future and past, prisoner and guard.
The power of love can release these captives from their tortured fate.
But only if they can find each other and rediscover their feelings.
Will the cards finally lead them to their heaven on earth?
Or will they be forced to relive their quest yet again?

Rosetta Stone by Ashley Long

~ ~ ~ ~ ~ ~ ~ ~ ~ ~ ~ ~ ~

Winning a cash prize of $50. and publication by Romantic Shorts

Having mortgaged her very self for her marriage and children,
Laura finds herself trying to accept ‘content’
as an acceptable measure of her life.
Until a handsome stranger she knows too well
shows her that passion conquers acceptance,
and opens a door to a new beginning.

A Day In St. John’s by Deborah Schenberger

~ ~ ~ ~ ~ ~ ~ ~ ~ ~ ~ ~ ~

Winning a cash prize of $100. and publication by Romantic Shorts

While VP Evangeline Martin knows exactly what she wants and how to get it,
the off duty side of this walking contradiction
has no idea what her heart truly desires.
At least, that’s how Cedric sees her.
But when her life is threatened and it falls on him to protect her,
it’s difficult to say whose heart is in more danger
and which darkness holds the greater risk.

What The Darkness Proposes, by Kirsten Blacketer

~ ~ ~ ~ ~ ~ ~ ~ ~ ~ ~ ~ ~

And, winning our top cash prize of $250. and publication by Romantic Shorts

In the true spirit of Romance,
this story deftly takes the reader on a journey through the past
in the mind of a man in love.
As we follow his memories to a time and place where his heart was free,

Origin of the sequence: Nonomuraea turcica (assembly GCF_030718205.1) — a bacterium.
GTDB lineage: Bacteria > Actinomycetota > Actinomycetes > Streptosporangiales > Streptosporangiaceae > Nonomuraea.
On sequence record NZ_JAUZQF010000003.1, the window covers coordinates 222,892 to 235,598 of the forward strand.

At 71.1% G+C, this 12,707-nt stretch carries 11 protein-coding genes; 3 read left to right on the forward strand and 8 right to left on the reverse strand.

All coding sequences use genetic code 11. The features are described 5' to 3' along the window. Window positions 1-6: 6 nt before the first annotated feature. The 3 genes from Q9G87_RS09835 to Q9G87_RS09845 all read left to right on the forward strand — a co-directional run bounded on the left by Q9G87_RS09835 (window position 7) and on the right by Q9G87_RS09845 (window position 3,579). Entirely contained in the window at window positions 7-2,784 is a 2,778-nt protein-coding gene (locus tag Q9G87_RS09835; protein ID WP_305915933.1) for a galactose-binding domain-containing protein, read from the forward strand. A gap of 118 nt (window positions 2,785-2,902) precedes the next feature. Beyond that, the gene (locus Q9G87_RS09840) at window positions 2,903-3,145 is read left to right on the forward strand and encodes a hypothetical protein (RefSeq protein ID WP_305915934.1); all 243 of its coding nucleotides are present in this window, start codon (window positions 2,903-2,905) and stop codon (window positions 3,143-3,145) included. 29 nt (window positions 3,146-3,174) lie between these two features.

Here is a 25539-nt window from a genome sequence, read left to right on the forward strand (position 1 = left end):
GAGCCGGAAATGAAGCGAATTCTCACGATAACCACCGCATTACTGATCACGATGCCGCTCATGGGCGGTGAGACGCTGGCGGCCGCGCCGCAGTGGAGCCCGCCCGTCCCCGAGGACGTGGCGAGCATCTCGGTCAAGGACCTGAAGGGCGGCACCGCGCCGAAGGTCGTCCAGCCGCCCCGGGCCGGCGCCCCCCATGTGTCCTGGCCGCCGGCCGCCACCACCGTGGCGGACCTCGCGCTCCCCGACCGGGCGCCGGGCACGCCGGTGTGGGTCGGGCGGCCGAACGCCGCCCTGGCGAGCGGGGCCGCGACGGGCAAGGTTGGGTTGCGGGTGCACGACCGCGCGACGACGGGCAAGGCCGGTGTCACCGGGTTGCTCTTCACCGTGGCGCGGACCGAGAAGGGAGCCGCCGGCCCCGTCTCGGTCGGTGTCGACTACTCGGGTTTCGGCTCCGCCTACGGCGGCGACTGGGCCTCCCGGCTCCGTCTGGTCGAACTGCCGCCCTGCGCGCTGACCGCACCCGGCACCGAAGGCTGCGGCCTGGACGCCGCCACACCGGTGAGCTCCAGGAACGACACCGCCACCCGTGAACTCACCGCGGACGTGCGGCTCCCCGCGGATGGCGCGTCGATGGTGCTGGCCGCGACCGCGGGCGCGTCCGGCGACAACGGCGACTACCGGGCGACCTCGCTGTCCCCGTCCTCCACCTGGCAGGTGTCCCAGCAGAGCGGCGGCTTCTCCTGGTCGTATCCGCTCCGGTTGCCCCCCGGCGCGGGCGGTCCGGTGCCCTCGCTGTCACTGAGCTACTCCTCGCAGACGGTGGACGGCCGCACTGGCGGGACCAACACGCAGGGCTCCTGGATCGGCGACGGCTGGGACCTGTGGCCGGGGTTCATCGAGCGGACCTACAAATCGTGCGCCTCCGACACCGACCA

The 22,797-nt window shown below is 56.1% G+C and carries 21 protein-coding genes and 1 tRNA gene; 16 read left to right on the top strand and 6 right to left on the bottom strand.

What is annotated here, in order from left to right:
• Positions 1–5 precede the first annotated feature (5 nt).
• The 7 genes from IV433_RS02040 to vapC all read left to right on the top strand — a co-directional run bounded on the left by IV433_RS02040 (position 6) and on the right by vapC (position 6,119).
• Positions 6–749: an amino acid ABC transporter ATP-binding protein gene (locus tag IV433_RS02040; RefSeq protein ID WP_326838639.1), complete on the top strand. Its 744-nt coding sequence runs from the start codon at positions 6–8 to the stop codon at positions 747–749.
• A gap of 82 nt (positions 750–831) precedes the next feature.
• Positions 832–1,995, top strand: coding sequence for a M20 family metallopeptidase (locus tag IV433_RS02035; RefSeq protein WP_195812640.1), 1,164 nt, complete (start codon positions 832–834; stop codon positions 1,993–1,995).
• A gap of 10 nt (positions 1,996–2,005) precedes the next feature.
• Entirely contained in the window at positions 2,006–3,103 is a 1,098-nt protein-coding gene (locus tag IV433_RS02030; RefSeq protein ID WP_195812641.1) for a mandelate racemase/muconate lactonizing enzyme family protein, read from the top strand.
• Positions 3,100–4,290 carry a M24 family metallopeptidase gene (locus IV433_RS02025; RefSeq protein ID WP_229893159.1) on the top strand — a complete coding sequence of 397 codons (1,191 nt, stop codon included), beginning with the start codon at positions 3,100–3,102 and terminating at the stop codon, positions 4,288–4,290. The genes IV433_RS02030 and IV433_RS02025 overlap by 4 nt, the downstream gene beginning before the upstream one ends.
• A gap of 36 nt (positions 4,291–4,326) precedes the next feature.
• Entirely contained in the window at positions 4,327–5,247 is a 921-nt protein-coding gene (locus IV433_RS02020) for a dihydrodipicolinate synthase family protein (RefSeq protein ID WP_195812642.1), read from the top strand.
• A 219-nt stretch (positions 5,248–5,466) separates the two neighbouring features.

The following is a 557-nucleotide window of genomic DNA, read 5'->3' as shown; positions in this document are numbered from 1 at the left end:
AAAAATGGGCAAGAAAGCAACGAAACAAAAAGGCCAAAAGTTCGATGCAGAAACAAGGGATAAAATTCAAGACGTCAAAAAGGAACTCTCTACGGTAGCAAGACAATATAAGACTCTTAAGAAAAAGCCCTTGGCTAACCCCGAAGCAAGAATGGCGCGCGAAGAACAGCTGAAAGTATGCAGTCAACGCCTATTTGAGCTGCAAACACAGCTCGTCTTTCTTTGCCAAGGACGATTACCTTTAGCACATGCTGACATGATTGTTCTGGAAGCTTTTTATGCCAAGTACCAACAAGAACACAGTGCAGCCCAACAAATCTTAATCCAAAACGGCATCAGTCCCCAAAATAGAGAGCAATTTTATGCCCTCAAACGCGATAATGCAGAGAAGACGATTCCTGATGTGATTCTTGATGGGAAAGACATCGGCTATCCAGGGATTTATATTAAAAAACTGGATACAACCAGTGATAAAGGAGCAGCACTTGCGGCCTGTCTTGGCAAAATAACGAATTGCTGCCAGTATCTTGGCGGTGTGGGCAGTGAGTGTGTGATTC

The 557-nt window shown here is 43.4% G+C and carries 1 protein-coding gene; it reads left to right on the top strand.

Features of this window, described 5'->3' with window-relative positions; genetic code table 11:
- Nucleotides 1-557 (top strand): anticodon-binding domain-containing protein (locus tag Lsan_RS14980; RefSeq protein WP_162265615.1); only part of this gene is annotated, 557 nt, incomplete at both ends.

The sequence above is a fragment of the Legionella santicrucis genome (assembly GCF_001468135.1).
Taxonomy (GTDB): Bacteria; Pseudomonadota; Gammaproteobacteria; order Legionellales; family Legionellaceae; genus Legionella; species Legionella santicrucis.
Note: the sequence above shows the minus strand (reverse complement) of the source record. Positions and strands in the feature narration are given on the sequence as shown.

we hope and want for the girl on the train to be his one.
We are left with the feeling of our own first loves:
the joy, the anticipation, the excitement, and the fear,
and we connect with him in a way that leaves us in awe
of the strength of those tender moments spent with our hearts on fire.

Play Me A Song, by Jeannine Wynne

~ ~ ~ ~ ~ ~ ~ ~ ~ ~ ~ ~ ~

It is our profound pleasure to introduce these new authors to you. Congratulations to our writers!

Watch for their winning entries, as well as many other addictive romantic short stories, to appear at RomanticShorts.com beginning in August. Biographies and links to our authors’ pages will be released shortly. Readers can subscribe now to catch the launch of our much anticipated publication by clicking over to our Reading Room. Watch for announcements, polls, and perhaps the odd contest as we prepare to provide you with some of the most eagerly awaited reading on the Web.

Follow us on Twitter @RomanticShorts

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When – Exactly – Does a Writer Become a ‘Published’ Writer?

Here’s an interesting question I’d love to hear some thoughts on:

When exactly does a writer become a published writer?

These days, in the world of traditional publishing, e-publishing, self-publishing, making money, paying money, losing money, blogging, copywriting, freelancing, and a hundred other factors I could probably list, at what point is a writer considered published?